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Chapter 3

by: auanaya

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Notes for Week 3
Introduction to Nutrician
Class Notes
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This 3 page Class Notes was uploaded by auanaya on Saturday January 30, 2016. The Class Notes belongs to 15980 at University of New Mexico taught by in Winter 2016. Since its upload, it has received 11 views. For similar materials see Introduction to Nutrician in Nutrition and Food Sciences at University of New Mexico.

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Date Created: 01/30/16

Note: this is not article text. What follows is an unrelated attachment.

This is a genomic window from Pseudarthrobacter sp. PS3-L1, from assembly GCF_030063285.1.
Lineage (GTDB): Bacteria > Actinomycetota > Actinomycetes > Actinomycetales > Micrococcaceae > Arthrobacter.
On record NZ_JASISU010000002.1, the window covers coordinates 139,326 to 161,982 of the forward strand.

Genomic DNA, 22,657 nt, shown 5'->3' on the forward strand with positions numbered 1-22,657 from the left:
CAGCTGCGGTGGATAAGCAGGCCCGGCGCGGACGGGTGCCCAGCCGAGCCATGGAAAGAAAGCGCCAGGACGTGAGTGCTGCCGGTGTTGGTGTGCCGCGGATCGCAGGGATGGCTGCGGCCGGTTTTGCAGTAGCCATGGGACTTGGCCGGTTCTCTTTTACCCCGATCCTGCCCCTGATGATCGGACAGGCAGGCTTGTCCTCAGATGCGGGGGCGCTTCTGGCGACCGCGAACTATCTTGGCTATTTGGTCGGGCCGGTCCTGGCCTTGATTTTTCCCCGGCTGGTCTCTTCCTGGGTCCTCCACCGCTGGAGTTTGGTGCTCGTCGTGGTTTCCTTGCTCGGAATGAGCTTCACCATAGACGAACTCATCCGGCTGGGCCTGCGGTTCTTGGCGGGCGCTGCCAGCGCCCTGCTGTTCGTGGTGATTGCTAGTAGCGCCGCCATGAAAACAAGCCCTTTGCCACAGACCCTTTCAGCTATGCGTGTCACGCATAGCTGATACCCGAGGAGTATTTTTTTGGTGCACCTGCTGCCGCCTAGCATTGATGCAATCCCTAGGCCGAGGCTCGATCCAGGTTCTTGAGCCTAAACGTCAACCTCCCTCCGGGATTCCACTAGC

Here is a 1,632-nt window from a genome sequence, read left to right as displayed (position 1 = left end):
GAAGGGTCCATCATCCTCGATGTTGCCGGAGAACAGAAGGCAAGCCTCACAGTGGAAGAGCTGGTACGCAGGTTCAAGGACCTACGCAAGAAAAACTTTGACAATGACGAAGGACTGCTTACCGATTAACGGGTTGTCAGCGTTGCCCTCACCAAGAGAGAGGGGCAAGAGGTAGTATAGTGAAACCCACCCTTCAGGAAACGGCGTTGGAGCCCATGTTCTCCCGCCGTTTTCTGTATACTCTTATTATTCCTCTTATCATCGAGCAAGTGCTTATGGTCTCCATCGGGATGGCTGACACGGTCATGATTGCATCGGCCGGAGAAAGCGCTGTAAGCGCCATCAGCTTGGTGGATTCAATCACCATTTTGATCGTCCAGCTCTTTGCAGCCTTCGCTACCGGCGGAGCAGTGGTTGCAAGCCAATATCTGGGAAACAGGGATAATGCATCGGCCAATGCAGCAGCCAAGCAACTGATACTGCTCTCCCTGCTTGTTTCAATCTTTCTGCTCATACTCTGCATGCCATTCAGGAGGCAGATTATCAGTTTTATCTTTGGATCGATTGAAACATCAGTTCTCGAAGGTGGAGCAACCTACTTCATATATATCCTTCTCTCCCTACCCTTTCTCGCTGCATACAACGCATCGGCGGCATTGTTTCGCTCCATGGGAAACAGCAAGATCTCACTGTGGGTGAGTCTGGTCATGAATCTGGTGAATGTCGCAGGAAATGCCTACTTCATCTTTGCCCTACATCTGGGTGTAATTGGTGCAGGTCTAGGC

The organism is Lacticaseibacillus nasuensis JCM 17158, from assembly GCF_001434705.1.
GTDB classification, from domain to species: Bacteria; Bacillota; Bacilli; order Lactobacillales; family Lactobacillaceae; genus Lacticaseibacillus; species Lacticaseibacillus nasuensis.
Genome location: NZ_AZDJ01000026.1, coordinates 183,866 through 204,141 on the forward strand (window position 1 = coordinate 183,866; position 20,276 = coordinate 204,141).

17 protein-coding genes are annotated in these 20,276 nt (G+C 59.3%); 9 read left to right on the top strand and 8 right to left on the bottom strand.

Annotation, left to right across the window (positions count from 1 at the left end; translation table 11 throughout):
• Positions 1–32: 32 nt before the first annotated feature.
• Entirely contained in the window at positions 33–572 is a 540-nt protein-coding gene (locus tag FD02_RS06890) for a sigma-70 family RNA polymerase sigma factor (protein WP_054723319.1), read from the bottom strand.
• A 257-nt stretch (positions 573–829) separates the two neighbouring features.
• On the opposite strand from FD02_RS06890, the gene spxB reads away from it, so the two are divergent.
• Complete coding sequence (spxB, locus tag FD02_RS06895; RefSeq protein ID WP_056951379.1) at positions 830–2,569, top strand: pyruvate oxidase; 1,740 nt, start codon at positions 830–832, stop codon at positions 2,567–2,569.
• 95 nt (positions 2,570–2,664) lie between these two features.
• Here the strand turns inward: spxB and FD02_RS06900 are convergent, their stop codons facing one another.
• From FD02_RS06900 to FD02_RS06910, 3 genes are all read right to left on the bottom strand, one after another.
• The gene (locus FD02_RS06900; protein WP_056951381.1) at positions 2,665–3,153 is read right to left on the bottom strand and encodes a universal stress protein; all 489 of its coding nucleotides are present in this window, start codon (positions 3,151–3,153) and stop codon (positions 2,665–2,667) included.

Nutrition­Nutrition for Healthy Living Chapter 3 Definitions  Acceptable Macronutrient Distribution Ranges(AMDRs)­ macronutrient intake ranges  that are nutritionally adequate and may reduce the risk of diet­related chronic diseases  Adequate Intakes(AIs)­ dietary recommendations that assume a population’s average  daily nutrient intakes are adequate because no deficiency diseases are present  Daily Values(DVs)­ set of nutrient intake standards developed for labeling purposes  Dairy foods­ include milk and products made from milk that retain their calcium content  after processing, such as yogurt and hard cheeses  Dietary Reference Intakes(DRIs)­ various energy and nutrient intake standards for  Americans  Empty Calorie Allowance­ daily amount of energy remaining after a person consumes  recommended amounts of foods that contain little or no solid fats and added sugars from  the major foods groups  Enrichment­ addition of specific amounts of iron and certain B vitamins to cereal grain  products  Estimated Average Requirement(EAR)­ amount of a nutrient that meets the needs of 50% of healthy people in a life stage/sex group  Estimated Energy Requirement(EER)­ average daily energy intake that meets the needs  of a healthy person maintaining his or her weight  Exchange System­ method of classifying foods into lists based on macronutrient  composition  Food and Nutrition Board(FNB)­ group of nutrition scientists who develop DRIs  Fortification­ addition of any of nutrient to food  Fruits­ include fresh, dried, frozen, sauced, and canned fruit, as well as 100% fruit juice  Grains­ include products made from wheat, rice, and oats  MyPlate­ USDA’s interactive Internet dietary and menu planning guide  Organic Foods­ foods produced without the use of antibiotics, hormones, synthetic  fertilizers and pesticides, genetic improvements, or spoilage­killing radiation  Protein Rich foods­ include beef, pork, lamb, fish, shellfish, liver, and poultry. Beans,  eggs, nuts, and seeds are included because they are rich in protein.  Recommended Dietary Allowances(RDAs)­standards for recommending daily intakes of  several nutrients  Requirement­smallest amount of a nutrient that maintains a defined level of nutritional  health  Solid Fats­ fats that are fairly hard at room temperature  Tolerable Upper Intake Level(UL)­ standard representing the highest average amount of  a nutrient that is unlikely to be harmful when consumed daily  Vegetables­ include fresh, cooked, canned, frozen, and dried/dehydrated vegetables, and  100% vegetable juice To Know:  AMDR ­Carbohydrate­45­65% ­Protein­10­35% ­Fat­20­35%  Examples of empty calorie foods ­Cookies ­Bacon ­Ice cream  1 cup serving size=Baseball  Preventing unwanted weight gain ­stay within daily calorie needs ­increase physical activity  Asian Diet Pyramid & Mediterranean Food Guide made from Food Guide Pyramid  2 year olds and up do not get enough ­Whole grains ­Fruits and vegetables ­Fat­free and low­fat milk  Exchange System created to help people with diabetes  Nutrition Fact panel ­indicates serving amounts ­lists certain food constituents ­indicates the % Daily Value of some food constituents  Supplement Facts label: ­manufacturer’s contact information ­serving size ­%DV of each nutrient  Exercise every day  Eat smaller amounts of foods included in the empty­calorie allowance  Dietary Guidelines for Americans ­To reduce risk of chronic diseases, such as diabetes and alcoholism ­To set standards for energy and nutrient intake ­To provide individually tailored nutrition and physical activity guidance ­To promote adequate nutritional status  The “Western” diet provides large amounts of animal protein  Soul Foods ­Black­eyed peas ­Sweet potato pie  Claims on food labels  ­must follow legal definitions ­can use terms such as “reduced” and “high”  RDA­ nutrient recommendation backed by extensive research AI­estimated from average daily nutrient intake from population studies EER­ based on physical activity level, height, weight, age, gender, and life stage UL­nutrient with known toxicity levels or adverse effects  “Reduced”=25% less of the nutrient or calories found in the reference product  Moderation relates to all types of foods  Daily Value ­It is a generic standard ­it is used on the Nutrition Facts panel ­It is based on a 2000­calorie diet  Dairy­Protein, phosphorus, and riboflavin ­Protein rich­Protein, iron, zinc ­Fruits­Phytochemicals,potassium,vitamin C ­Vegetables­Phytochemicals, fiber, betacarotene  Increase physical activity/Less time in sedentary   MyPlate is 5 food groups  One slice of bread is equivalent ­1 cup of ready­to­eat cereal ­1 ounce of grains ­1/2 cup cooked pasta  Dietary guidelines are updated every 5 years  Dietary Reference Intakes are standards for planning nutritious diets  Food Pyramid made in 1992  Milk is fortified with Vitamin D and A 


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